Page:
It gets harder…

This evening, strolling around our local park as my boys rode their bikes, I impulsively started singing ‘My Favourite Things’ from The Sound of Music and promptly burst into tears as a crystal-clear image appeared in my head of my mother singing that song with my siblings and I when we were children. A few minutes later another memory swept over me, as vivid as if it were before me again, of her and her partner Dirk walking that very same stretch of park with me and my family less than four months ago, playing and laughing. They had arrived from South Africa earlier that morning, and we were to embark on our ill-fated holiday to Scotland the following day.

I miss her all the time. I miss her in all the corners of my heart and mind. I miss with even more desperation than ever before right now, when life presents impossible and painful choices, and I want nothing more than her sound advice and unwavering support.

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8 thoughts on “It gets harder…

  1. I’m so sorry for all this pain you are going through.

    My dad, a wise old stick, is still alive. When I’m unsure about my way forward, I can ‘hear’ what he would have to say about it, without needing to actually ask him. I don’t always listen, of course, although he is usually right! I’m sure that just as you hear your mother singing and see her image so clearly, you will also be able to continue to hear her wisdom and listen to her sound advice.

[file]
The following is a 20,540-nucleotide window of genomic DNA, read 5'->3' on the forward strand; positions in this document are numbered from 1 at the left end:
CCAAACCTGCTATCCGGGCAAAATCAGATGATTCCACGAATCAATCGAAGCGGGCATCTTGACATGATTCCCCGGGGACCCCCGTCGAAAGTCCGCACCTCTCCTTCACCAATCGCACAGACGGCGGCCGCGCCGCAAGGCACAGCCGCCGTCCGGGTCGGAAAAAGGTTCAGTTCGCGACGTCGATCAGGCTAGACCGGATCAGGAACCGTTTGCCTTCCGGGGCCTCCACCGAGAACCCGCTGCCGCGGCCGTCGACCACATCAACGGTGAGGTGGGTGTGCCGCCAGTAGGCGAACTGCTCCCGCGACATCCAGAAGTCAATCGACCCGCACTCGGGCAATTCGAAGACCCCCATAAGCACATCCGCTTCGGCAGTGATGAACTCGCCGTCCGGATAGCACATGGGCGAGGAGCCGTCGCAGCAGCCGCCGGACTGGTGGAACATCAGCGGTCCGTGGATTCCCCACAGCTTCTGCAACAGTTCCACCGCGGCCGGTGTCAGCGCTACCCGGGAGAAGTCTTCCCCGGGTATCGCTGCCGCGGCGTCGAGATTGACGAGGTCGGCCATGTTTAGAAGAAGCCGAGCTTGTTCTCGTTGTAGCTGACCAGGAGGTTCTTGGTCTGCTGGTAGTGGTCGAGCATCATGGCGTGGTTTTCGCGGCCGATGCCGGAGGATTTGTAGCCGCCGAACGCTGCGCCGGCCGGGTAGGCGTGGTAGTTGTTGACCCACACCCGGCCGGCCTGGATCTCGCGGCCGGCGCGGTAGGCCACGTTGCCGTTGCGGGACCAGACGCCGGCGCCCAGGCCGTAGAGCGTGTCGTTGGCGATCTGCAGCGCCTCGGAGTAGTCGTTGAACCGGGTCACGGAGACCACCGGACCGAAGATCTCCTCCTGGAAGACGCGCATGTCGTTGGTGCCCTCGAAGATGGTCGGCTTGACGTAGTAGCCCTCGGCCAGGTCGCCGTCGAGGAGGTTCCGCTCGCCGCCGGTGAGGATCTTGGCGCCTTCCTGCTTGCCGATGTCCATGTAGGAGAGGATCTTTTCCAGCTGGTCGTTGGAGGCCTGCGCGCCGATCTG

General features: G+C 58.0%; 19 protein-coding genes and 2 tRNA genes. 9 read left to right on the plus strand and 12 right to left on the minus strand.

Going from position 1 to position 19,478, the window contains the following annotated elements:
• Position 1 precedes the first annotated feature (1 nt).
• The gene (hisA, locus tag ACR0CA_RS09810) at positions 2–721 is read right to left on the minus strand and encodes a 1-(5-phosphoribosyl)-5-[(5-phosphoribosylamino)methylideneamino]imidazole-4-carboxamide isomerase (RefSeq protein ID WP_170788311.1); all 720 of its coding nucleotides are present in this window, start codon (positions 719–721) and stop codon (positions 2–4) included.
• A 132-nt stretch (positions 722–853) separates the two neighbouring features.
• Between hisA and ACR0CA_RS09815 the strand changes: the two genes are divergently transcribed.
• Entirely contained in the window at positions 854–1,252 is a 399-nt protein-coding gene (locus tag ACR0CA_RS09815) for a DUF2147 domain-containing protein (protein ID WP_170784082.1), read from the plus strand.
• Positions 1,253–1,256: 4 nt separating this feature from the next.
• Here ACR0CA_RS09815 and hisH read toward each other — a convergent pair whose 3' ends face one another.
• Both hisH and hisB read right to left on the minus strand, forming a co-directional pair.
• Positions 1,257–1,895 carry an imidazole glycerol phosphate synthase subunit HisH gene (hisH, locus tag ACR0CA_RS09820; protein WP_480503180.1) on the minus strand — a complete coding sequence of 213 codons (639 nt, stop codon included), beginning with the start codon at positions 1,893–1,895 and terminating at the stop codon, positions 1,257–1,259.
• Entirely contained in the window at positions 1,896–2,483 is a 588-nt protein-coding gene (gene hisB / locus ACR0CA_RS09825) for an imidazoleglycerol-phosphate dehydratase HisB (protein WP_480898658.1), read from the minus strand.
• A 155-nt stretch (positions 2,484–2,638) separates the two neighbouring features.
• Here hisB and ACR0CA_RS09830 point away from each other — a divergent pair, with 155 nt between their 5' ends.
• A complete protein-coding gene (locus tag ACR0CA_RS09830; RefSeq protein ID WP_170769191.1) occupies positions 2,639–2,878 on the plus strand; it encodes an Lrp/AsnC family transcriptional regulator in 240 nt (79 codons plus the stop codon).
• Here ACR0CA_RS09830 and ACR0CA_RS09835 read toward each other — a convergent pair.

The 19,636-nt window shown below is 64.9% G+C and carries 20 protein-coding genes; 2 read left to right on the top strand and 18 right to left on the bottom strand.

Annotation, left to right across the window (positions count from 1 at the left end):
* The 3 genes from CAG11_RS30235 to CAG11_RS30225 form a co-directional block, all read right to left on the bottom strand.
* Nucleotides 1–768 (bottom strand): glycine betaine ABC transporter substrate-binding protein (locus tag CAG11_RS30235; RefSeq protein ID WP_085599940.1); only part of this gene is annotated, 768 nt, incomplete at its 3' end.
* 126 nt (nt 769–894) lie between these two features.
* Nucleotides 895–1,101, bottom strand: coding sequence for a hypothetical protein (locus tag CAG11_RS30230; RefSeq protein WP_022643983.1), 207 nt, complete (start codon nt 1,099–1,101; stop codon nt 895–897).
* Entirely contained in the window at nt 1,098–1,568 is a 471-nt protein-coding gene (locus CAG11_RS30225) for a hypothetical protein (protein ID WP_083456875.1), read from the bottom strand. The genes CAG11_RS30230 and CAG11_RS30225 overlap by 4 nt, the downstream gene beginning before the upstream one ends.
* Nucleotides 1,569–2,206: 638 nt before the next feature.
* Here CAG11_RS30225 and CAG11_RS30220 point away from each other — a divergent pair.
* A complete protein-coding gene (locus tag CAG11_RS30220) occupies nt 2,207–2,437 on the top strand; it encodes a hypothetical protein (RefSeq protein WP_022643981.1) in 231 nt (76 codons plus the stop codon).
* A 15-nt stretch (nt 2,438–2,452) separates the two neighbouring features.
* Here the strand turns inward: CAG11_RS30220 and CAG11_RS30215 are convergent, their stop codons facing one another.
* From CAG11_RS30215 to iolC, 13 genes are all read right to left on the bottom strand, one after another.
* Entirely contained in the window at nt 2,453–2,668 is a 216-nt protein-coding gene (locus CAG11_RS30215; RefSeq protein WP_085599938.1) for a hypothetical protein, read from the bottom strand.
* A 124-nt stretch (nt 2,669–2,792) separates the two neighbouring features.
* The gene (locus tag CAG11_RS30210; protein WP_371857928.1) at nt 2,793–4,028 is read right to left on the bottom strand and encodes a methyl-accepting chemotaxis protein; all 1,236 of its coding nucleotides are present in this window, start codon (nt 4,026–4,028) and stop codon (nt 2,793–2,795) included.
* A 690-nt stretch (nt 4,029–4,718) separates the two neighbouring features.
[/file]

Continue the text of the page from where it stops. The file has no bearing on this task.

1. Thank you, and yes, her voice has always been with me, even when she was still alive. It’s helped me many a time throughout my life, and will always continue to do so. There are just those helpless, hopeless times when I could really do with actually having her there…

  2. The cycles of grief are surprising, aren’t they? They way they seem to be ebbing and then return with such force it’s as though they’ve just begun. Only this morning I realised I really needed to talk to Tess about difficult issues that life has thrown up and that i know she could help me think through. Her internal voice is very important at these times, but as you say, Lau, one really just wants to cross this death divide, pick up the phone and have her speak. It’s hard. And as much as we all recognise the finality, and each recognises our own strengths to work these things out ourselves, we really miss her life force. Lots of love.

  3. It seems counter-intuitive that the waves of missing them seem to intensify the longer they are gone. It attacks you in unexpected ways and with a ferocity that is unexpected. I find myself missing my mother more acutely than I did before, when I didn’t even believe that was possible. My thoughts are with you.

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